That was not the first time I personally experienced that either. I remember visiting a church when I was a brand new baby Calvinist and asking them their position was on Calvinism and Arminianism. They told me that they choose not to take a position on that issue, that they taught neither Calvinism nor Arminianism, and that they just wanted to be biblical. Well, I was young and naive, so I thought that sounded well enough. However, within the first 15 minutes of the first sermon I must had heard the word “free will” at least a dozen times. After a couple of sermons I realized that “free will” was a normal emphasis in their preaching. So they really did have a position on Calvinism and Arminianism after all. They were flaming Arminians.

Again, what I found was that a slender doctrinal statement is simply an unsaid doctrinal statement. Wherever a particular doctrine is left undefined, some other strange doctrine will inevitably fill the void that was created by the theological vacuum. Sometimes it may possibly begin with good enough intentions like the Baptists of the 19th century, and then the theology declines and devolves over time. Other times it is purposefully hidden to be pragmatic and appear ecumenical, but the doctrinal positions are still there, they are just a mystery. Either way, this is not following the example of the apostle Paul who said, “by the open statement of the truth we would commend ourselves to everyone’s conscience in the sight of God.” (2 Corinthians 4:2) Christians are to be clear about what they believe in every point of doctrine. And if there is some point of doctrine we are uncertain about, such as a point in eschatology regarding the millennium, then we should be consistent with that admission by not teaching it dogmatically.

Indifferentism is Not an Option
Furthermore, we live in a postmodern age of relativism. Absolute truths are denied, especially when it is related to Christian theology. So, when men like the 19th century Fundamentalists “narrowed the field of battle to a few essential doctrines” in “reaction to the surging wave of modernism” it was the exact opposite response of what should have been done in such an age of hyper-skepticism and relativism. As J. Gresham Machen said,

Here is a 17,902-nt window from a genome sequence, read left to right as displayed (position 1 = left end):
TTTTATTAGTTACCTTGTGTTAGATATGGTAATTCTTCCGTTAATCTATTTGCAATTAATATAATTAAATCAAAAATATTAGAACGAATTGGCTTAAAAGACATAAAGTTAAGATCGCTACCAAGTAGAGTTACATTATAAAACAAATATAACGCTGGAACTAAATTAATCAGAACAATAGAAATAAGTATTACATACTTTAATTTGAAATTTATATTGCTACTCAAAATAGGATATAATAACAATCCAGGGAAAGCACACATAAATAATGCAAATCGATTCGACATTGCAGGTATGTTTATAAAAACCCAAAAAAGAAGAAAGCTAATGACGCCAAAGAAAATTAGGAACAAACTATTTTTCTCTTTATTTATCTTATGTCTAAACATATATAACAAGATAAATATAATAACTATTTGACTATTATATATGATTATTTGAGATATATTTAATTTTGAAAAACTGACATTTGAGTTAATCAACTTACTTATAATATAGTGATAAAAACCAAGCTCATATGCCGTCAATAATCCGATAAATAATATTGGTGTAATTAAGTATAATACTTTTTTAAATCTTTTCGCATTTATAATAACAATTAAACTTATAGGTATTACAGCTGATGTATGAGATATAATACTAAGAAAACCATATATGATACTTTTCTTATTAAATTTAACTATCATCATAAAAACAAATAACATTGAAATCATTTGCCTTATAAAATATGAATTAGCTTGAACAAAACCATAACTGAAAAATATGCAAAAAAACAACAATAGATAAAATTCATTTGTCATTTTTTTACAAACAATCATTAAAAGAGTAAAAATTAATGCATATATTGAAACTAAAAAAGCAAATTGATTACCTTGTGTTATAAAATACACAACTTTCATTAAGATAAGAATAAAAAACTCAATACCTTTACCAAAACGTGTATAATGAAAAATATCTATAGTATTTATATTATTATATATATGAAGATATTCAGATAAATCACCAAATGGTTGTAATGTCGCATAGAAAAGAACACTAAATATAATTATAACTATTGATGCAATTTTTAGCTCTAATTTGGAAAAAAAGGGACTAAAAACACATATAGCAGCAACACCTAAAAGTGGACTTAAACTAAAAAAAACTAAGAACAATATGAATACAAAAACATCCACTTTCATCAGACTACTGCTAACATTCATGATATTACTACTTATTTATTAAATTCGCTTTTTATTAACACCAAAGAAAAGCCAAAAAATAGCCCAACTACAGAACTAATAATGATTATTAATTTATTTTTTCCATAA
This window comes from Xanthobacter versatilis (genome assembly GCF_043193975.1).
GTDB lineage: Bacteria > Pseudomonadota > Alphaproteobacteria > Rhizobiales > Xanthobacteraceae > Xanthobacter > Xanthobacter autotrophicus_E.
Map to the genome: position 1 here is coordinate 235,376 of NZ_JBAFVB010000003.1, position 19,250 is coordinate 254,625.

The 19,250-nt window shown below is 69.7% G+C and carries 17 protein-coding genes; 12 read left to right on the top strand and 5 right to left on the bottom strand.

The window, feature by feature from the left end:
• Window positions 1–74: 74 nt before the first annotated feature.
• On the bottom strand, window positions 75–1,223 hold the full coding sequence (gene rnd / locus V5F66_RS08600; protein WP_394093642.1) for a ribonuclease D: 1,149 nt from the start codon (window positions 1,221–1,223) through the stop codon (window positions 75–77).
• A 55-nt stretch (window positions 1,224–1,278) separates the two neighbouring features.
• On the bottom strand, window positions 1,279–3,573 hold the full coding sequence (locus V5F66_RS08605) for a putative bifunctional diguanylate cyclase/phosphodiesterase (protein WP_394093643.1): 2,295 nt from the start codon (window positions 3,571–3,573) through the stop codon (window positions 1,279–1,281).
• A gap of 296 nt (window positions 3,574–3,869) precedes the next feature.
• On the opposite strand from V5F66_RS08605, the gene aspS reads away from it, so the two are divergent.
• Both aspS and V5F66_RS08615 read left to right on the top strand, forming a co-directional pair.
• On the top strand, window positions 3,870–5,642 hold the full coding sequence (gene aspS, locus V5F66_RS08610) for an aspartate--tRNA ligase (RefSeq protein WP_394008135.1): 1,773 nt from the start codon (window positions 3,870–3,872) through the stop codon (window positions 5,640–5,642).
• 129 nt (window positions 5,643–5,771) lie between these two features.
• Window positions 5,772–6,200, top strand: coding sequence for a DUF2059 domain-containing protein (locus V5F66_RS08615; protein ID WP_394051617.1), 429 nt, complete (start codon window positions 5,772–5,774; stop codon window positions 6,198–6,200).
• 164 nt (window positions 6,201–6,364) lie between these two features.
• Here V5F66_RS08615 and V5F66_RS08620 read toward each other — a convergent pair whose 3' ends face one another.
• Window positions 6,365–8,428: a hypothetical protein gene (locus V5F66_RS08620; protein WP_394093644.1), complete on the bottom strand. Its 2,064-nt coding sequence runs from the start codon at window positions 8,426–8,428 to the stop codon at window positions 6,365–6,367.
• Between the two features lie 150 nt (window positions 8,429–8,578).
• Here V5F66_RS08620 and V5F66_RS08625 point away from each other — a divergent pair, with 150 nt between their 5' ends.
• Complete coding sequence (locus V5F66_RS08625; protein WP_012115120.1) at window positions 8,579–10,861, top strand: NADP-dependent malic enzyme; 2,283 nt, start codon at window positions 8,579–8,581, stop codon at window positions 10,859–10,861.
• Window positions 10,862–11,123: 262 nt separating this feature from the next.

“Few desires on the part of religious teachers have been more harmfully exaggerated than the desire to ‘avoid giving offense.’”

Truth offends, especially in a fallen word where people are by nature at odds with God’s revealed truth due to original sin—a truth which is offensive in itself. Yet, to begin denying and dismissing truths is to deny and dismiss what God has chosen to reveal to us in his infinite wisdom and goodness. It’s blasphemous! Furthermore, once this trend of minimizing truth crosses a certain line it becomes Liberalism and ceases to be Christian altogether—as has been rightly observed of Machen’s central thesis in Christianity and Liberalism, “that liberalism is not a legitimate form of historic Christianity but rather a different religion entirely.”

Conclusion
To summarize, there are at least three reasons why slender doctrinal statements are seldom sufficient. First, because once a doctrine is removed, it creates a theological vacuum, and some strange doctrine will inevitably fill that void. Second, because a slender doctrinal statement is simply an unsaid doctrinal statement, which is beneath Christian integrity. Third, because a slender doctrinal statement is a complete capitulation to the spirit of the age, so as to avoid giving offense to men who offend God daily by their lack of conformity to his revealed truth.

In conclusion, rather than trying to figure out how little truth must be believed, we should strive to see just how much God has revealed about himself and his saving work in the written Word of God. That should be the earnest and sincere desire of every genuine child of God, and therefore churches filled with regenerate members ought to adopt statements of faith which are much more substantial than the abbreviated doctrinal statements we find on most church’s websites.

It is my sincere desire that more churches would prayerfully consider holding to something like one of the great historical Reformed confessions of the faith. After all, their breadth and depth is what makes them still amazingly relevant today. In fact, I would argue that they are even more relevant and helpful today than they were when they were written over 300 years ago. Perhaps churches that maintain shorter abbreviated statements of faith will remain healthy and lively enough, but such slender doctrine statements are seldom sufficient. They seem to be the exception which only proves the rule. May we not foolishly presume to be that exception.